Tablet-Aided BehavioraL intervention EffecT on Self-management skills (TABLETS) for Diabetes
Multiple randomized controlled trials (RCTs) show that behavioral lifestyle interventions are effective in improving diabetes management and that comprehensive risk factor management improves cardiovascular disease (CVD) outcomes. The role of technology has been gaining strong support as evidence builds of its potential to improve diabetes management; however, evaluation of its impact in minority populations is limited. This study intends to provide early evidence of a theory-driven intervention, Tablet-Aided BehavioraL intervention EffecT on Self-management skills (TABLETS), using real-time videoconferencing for education and skills training. We examine the potential for TABLETS to improve health risk behaviors and reduce CVD risk outcomes among a low-income African American (AA) population with poorly controlled type 2 diabetes.
The study is a two-arm, pilot controlled trial that randomizes 30 participants to the TABLETS intervention and 30 participants to a usual care group. Blinded outcome assessments will be completed at baseline, 2.5 months (immediate post-intervention), and 6.5 months (follow-up). The TABLETS intervention consists of culturally tailored telephone-delivered diabetes education and skills training delivered via videoconferencing on tablet devices, with two booster sessions delivered via tablet-based videoconferencing at 3 months and 5 months to stimulate ongoing use of the tablet device with access to intervention materials via videoconferencing slides and a manual of supplementary materials. The primary outcomes are physical activity, diet, medication adherence, and self-monitoring behavior, whereas the secondary outcomes are HbA1c, low-density lipoprotein cholesterol (LDL-C), BP, CVD risk, and quality of life.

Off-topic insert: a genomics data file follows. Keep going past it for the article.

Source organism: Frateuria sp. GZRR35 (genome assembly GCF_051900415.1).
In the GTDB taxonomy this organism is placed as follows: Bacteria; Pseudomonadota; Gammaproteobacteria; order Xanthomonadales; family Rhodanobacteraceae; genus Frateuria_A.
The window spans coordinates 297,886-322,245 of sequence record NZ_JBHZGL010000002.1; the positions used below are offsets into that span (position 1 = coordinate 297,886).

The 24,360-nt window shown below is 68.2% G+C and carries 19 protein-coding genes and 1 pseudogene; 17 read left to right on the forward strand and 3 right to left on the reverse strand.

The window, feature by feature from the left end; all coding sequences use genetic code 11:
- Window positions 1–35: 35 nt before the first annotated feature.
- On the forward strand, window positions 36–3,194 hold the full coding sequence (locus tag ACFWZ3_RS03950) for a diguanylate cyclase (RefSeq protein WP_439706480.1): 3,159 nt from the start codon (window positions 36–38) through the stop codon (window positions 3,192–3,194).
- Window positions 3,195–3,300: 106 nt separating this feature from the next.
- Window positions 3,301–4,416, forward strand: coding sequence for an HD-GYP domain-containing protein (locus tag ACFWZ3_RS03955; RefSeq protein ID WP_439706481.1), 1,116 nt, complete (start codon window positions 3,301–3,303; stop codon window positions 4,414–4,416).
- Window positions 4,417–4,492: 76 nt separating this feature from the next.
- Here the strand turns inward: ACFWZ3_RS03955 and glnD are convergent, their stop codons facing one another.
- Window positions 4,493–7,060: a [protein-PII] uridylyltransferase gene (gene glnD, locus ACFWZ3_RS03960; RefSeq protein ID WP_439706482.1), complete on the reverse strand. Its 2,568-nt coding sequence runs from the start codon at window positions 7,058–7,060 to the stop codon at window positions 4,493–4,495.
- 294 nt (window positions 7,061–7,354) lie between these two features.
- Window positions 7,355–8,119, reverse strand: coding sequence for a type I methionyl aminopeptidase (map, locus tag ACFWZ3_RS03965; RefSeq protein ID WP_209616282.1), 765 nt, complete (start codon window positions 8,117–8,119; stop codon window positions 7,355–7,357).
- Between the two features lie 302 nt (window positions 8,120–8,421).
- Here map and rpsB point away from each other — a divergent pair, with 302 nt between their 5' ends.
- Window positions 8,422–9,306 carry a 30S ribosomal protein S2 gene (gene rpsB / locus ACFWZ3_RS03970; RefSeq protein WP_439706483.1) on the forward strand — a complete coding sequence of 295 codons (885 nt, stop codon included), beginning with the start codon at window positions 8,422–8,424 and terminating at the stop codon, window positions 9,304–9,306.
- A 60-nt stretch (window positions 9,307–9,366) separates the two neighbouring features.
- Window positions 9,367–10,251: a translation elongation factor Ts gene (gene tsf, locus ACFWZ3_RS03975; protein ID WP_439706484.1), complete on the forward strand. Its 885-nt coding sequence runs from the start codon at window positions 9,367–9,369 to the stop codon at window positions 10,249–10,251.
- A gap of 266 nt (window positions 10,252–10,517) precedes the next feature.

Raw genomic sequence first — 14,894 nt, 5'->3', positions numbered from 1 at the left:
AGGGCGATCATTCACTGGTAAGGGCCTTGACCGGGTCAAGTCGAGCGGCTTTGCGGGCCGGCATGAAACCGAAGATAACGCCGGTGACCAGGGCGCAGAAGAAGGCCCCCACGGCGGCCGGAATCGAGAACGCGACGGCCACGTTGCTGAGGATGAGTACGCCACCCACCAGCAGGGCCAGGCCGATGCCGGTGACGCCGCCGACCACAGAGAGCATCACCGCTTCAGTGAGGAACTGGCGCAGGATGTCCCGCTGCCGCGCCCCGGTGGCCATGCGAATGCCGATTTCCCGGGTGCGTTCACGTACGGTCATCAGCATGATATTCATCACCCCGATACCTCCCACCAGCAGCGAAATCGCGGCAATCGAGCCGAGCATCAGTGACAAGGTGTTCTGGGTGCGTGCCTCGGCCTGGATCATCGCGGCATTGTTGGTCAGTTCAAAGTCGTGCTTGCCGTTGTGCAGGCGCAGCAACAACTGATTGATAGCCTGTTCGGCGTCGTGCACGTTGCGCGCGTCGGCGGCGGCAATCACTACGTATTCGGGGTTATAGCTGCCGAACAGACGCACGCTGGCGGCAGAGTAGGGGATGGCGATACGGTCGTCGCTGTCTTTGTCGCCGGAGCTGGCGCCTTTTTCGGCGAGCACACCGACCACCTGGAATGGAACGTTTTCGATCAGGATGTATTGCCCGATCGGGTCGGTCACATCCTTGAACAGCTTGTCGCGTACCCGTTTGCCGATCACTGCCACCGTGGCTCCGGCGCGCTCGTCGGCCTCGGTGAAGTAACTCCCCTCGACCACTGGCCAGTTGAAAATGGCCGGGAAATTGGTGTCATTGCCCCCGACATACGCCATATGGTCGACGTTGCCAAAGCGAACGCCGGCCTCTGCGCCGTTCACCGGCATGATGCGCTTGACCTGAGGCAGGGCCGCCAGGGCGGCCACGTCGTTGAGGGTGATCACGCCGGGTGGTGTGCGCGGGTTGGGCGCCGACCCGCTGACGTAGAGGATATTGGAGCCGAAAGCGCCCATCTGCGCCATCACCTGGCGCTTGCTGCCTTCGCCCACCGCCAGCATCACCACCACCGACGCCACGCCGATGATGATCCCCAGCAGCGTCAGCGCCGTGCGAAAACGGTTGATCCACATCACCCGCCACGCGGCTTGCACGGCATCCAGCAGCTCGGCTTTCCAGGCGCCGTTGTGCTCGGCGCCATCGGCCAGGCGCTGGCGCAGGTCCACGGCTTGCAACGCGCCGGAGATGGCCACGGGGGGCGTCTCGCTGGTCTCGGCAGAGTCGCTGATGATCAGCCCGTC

This study provides a unique opportunity to assess the feasibility and efficacy of a theory-driven, tablet-aided behavioral intervention that utilizes real-time videoconferencing technology for education and skills training on self-management behaviors and quality of life among a high-risk, low-income AA population with an uncontrolled dyad or triad of CVD risk factors (diabetes with or without hypertension or hyperlipidemia). The intervention leverages the use of novel technology for education and skill-building to foster improved diabetes self-management. The findings of this study will inform the process of disseminating the intervention to a broader and larger sample of people and can potentially be refined to align with clinical workflows that target a subsample of patients with poor diabetes self-management.
The trial was registered in April 2014 with the United States National Institutes of Health Clinical Trials Registry (ClinicalTrials.gov identifier NCT02128854), available online at: http://clinicaltrials.gov/ct2/show/NCT02128854.